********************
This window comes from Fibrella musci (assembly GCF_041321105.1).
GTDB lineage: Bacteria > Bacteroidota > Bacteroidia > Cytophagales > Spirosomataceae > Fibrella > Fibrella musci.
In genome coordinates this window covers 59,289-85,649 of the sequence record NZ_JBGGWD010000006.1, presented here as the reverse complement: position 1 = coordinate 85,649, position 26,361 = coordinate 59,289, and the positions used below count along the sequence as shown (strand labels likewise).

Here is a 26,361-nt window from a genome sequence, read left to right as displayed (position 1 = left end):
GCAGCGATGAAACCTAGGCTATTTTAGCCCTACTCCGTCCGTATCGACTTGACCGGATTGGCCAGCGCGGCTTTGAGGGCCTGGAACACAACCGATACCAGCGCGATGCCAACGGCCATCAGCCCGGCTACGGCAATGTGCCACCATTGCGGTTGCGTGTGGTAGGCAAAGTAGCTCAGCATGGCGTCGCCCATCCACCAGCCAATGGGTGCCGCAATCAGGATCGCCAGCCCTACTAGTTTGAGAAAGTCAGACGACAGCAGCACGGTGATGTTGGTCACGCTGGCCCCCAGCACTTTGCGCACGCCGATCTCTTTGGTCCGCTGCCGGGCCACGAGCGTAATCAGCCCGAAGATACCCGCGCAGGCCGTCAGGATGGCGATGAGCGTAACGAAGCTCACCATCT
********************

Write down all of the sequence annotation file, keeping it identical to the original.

This window comes from Fibrella musci (assembly GCF_041321105.1).
GTDB lineage: Bacteria > Bacteroidota > Bacteroidia > Cytophagales > Spirosomataceae > Fibrella > Fibrella musci.
In genome coordinates this window covers 59,289-85,649 of the sequence record NZ_JBGGWD010000006.1, presented here as the reverse complement: position 1 = coordinate 85,649, position 26,361 = coordinate 59,289, and the positions used below count along the sequence as shown (strand labels likewise).

Here is a 26,361-nt window from a genome sequence, read left to right as displayed (position 1 = left end):
GCAGCGATGAAACCTAGGCTATTTTAGCCCTACTCCGTCCGTATCGACTTGACCGGATTGGCCAGCGCGGCTTTGAGGGCCTGGAACACAACCGATACCAGCGCGATGCCAACGGCCATCAGCCCGGCTACGGCAATGTGCCACCATTGCGGTTGCGTGTGGTAGGCAAAGTAGCTCAGCATGGCGTCGCCCATCCACCAGCCAATGGGTGCCGCAATCAGGATCGCCAGCCCTACTAGTTTGAGAAAGTCAGACGACAGCAGCACGGTGATGTTGGTCACGCTGGCCCCCAGCACTTTGCGCACGCCGATCTCTTTGGTCCGCTGCCGGGCCACGAGCGTAATCAGCCCGAAGATACCCGCGCAGGCCGTCAGGATGGCGATGAGCGTAACGAAGCTCACCATCT